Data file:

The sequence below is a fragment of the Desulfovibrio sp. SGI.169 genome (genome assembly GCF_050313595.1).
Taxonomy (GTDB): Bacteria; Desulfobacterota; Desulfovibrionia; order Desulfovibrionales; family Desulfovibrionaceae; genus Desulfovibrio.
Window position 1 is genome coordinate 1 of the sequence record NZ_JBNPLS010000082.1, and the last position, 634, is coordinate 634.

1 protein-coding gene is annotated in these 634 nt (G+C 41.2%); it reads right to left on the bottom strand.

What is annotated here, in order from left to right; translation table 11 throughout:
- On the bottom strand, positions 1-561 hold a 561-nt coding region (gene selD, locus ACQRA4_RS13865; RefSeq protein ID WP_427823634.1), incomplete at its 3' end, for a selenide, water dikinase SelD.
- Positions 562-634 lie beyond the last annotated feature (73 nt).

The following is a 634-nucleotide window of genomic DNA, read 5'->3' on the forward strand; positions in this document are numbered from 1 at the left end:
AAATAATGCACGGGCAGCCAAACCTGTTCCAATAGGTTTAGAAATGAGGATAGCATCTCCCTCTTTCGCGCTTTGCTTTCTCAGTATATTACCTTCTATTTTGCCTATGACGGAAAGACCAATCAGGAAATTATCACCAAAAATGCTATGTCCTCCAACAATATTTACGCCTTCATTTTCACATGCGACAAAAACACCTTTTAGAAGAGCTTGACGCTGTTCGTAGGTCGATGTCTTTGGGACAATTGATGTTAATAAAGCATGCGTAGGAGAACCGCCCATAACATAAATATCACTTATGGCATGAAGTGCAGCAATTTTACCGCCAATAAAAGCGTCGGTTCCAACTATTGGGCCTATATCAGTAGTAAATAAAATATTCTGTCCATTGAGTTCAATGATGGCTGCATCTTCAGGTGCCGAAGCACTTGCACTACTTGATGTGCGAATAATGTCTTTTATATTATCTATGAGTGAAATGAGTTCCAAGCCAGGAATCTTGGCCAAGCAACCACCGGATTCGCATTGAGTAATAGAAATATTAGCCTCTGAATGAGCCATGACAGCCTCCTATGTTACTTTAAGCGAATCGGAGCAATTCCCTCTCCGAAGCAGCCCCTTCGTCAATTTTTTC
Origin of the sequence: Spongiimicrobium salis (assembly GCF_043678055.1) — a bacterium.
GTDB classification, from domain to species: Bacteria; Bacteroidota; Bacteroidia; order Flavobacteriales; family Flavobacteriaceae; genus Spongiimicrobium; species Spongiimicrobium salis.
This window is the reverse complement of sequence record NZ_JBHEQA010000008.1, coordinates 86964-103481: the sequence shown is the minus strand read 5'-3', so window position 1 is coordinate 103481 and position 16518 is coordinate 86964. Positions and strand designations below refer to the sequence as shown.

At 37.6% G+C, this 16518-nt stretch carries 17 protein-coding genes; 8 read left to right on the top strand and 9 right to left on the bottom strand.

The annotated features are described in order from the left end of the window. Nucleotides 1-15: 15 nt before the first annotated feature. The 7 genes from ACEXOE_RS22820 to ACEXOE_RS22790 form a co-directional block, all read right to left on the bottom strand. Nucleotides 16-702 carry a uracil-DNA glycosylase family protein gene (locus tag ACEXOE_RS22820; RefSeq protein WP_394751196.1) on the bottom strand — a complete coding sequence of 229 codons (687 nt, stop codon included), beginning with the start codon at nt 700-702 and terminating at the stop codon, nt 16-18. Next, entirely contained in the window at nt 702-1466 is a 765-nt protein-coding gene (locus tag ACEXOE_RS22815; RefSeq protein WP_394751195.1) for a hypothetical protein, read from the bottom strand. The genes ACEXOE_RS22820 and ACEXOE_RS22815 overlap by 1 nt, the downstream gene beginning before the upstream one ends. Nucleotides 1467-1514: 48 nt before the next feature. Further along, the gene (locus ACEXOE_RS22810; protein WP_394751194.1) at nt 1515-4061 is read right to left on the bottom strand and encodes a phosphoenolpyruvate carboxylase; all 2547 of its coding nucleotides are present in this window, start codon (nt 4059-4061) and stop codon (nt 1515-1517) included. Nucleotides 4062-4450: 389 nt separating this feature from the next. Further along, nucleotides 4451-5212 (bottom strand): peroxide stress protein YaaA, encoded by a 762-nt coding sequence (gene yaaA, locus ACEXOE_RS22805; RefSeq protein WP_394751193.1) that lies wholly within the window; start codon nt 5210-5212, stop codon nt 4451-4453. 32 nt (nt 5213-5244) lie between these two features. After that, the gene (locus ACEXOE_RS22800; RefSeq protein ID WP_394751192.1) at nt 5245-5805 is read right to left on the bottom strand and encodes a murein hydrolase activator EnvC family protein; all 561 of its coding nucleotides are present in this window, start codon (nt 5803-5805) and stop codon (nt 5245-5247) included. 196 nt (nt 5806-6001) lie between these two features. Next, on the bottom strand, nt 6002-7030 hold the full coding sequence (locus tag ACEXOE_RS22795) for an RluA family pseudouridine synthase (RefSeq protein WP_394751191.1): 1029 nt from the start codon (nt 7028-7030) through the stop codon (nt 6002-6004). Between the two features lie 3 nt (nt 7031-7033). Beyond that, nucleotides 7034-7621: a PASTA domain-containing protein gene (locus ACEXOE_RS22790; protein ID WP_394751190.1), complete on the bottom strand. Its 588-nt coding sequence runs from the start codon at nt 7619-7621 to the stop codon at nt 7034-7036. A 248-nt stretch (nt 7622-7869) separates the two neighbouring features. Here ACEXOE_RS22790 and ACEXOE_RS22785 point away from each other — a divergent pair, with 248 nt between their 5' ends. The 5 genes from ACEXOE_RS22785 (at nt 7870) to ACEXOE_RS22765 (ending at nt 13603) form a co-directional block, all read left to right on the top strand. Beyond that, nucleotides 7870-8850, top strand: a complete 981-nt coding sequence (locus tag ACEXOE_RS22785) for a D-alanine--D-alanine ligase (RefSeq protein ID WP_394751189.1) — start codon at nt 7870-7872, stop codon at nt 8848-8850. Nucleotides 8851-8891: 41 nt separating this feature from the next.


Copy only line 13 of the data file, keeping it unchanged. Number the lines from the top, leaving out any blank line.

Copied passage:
At 37.6% G+C, this 16518-nt stretch carries 17 protein-coding genes; 8 read left to right on the top strand and 9 right to left on the bottom strand.